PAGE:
With a dizzying number of brands - National, Dobro, Supro, Airline, Custom Kraft, Oahu and quite a few more - Chicago-based Valco Manufacturing made a dizzying array of products, from resonators and lap steels through to electric ‘Spanish’ guitars and amplifiers.
While Valco’s backstory is complex, and its roots lie in the National and Dobro companies back in the 1930s, it is the start of the 50s - 1952, to be precise - that interests us here. This is when Valco entered the solidbody electric guitar market and where, over the next decade and a half, it would create some of the most out-there and often innovative designs ever plugged into an amplifier.
Gone but certainly not forgotten, Valco’s creations have been championed by numerous players, from the likes of David Lindley, Ry Cooder and Arlen Roth, through to modern artists such as Jack White and Dan Auerbach, not to mention a raft of blues players including Howlin’ Wolf, Jimmy Reed, JB Hutto and more. Jimi Hendrix’s first guitar was a Supro; David Bowie was another user; so, too, was Bob Dylan.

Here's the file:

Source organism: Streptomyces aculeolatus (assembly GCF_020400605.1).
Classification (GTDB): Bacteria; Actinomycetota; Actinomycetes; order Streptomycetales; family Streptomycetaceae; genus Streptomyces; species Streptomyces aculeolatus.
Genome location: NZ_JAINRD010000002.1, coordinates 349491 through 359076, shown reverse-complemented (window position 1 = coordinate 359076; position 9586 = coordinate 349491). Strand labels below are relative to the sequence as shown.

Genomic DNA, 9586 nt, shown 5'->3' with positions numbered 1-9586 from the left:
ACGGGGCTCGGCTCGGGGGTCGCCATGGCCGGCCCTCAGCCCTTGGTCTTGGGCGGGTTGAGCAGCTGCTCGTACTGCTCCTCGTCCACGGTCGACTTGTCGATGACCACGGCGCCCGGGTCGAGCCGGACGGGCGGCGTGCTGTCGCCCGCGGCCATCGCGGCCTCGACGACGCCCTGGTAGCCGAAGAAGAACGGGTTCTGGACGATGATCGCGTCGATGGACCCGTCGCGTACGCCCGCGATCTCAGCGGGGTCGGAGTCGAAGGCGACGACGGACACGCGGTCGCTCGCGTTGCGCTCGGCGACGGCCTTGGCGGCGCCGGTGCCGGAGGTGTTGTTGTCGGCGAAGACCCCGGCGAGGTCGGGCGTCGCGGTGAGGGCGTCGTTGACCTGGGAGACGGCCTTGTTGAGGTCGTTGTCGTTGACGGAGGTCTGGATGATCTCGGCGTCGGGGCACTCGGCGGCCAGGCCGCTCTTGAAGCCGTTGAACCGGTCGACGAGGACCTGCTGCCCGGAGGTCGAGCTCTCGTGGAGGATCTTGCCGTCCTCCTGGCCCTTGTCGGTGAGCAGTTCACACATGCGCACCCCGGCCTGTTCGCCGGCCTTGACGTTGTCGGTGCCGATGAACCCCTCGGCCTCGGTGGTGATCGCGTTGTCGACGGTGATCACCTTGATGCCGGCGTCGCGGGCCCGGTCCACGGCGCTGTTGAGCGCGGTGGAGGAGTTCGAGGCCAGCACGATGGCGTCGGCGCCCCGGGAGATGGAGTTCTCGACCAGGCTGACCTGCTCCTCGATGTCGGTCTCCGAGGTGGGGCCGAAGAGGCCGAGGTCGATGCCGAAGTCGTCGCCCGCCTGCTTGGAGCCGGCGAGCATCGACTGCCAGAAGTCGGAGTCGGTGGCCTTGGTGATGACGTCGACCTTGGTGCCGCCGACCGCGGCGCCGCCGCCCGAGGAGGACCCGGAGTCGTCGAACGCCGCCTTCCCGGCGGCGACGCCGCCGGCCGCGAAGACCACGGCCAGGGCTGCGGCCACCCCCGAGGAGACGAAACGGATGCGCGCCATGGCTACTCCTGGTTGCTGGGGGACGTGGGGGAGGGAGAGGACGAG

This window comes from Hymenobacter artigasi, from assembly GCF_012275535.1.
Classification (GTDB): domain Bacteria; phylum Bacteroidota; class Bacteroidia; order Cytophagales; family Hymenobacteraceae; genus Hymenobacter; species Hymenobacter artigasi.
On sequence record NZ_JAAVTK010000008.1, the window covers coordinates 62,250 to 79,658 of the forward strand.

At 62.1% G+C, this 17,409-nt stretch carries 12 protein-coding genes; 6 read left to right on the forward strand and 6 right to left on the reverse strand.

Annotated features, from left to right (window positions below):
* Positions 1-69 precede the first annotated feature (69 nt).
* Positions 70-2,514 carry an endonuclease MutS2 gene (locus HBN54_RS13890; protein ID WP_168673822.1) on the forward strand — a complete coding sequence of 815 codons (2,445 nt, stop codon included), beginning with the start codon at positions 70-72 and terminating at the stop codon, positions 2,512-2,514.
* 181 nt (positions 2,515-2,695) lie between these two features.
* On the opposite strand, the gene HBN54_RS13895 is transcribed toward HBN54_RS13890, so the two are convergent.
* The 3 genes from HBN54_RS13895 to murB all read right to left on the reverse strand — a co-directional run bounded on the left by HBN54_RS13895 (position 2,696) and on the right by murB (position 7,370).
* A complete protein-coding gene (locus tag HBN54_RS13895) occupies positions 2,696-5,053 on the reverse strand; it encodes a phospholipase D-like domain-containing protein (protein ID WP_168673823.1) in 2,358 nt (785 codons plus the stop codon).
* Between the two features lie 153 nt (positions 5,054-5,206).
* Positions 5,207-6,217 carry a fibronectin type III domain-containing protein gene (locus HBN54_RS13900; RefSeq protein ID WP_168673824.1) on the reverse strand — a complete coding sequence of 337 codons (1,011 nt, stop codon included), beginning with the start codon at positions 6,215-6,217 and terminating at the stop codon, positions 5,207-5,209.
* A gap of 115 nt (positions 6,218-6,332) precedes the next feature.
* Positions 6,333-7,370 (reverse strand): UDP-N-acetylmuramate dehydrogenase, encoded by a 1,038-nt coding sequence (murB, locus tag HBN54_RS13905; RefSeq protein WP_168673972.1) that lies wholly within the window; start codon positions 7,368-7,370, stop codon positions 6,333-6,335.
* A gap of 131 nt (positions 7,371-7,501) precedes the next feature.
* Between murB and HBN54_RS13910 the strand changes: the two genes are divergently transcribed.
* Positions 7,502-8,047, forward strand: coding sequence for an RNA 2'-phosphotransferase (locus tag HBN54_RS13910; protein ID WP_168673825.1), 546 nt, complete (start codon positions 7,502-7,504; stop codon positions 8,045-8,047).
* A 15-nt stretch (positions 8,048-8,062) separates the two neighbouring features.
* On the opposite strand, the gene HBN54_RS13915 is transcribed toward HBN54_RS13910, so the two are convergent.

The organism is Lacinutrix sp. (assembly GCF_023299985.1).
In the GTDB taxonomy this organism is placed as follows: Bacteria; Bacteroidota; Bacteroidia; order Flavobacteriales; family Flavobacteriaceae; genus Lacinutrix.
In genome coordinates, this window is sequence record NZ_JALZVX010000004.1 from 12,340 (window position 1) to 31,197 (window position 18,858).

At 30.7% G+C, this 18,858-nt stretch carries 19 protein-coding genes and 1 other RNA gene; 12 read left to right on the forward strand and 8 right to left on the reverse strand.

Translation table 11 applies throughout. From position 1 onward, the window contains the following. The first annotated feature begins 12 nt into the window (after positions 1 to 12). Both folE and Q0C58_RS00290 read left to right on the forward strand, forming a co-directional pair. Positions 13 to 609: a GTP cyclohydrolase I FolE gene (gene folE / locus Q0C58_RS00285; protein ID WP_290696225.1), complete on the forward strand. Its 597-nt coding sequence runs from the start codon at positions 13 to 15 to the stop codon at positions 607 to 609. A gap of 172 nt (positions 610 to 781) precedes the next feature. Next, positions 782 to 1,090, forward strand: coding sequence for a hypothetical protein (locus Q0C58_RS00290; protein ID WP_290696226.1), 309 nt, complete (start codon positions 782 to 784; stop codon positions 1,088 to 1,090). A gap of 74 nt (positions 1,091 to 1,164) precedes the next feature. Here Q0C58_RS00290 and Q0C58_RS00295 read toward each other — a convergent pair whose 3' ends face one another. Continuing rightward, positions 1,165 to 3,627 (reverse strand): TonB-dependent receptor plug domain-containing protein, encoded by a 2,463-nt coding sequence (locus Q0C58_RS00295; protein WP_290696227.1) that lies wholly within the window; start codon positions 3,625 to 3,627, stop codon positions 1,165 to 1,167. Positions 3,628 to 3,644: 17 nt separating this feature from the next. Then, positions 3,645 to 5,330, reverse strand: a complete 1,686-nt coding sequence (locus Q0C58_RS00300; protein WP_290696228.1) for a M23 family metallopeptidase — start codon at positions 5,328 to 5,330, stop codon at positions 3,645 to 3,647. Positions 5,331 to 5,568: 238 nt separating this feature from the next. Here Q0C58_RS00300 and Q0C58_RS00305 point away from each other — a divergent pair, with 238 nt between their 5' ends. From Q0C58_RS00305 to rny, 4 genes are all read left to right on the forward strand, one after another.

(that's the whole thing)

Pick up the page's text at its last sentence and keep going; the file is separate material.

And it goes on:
Yet despite a huge number of instruments dropping into the US market during that time period, there have been very few contemporary reproductions outside of small number ‘boutique’ makers. Eastwood is one exception to the rule, while designers have used Valco as inspiration for their designs, notably Trev Wilkinson and his Italia creations. In terms of the electric guitar, however, there really hasn’t been a properly funded mainstream attempt to recreate Valco’s past - until now, with the reintroduction of these Supro guitars by ‘custodians’ of the brand, Absara Audio.
To kick off 2017, then, Supro guitars are back, relaunched in two ranges: the modernised solidbody Island series of three guitars, and the more expansive 10-strong semi-hollow Americana series, modelled directly after probably the most famous, if originally short-lived, of Valco’s designs – the Res-O-Glas models. Today, we’re running the rule over the Jamesport.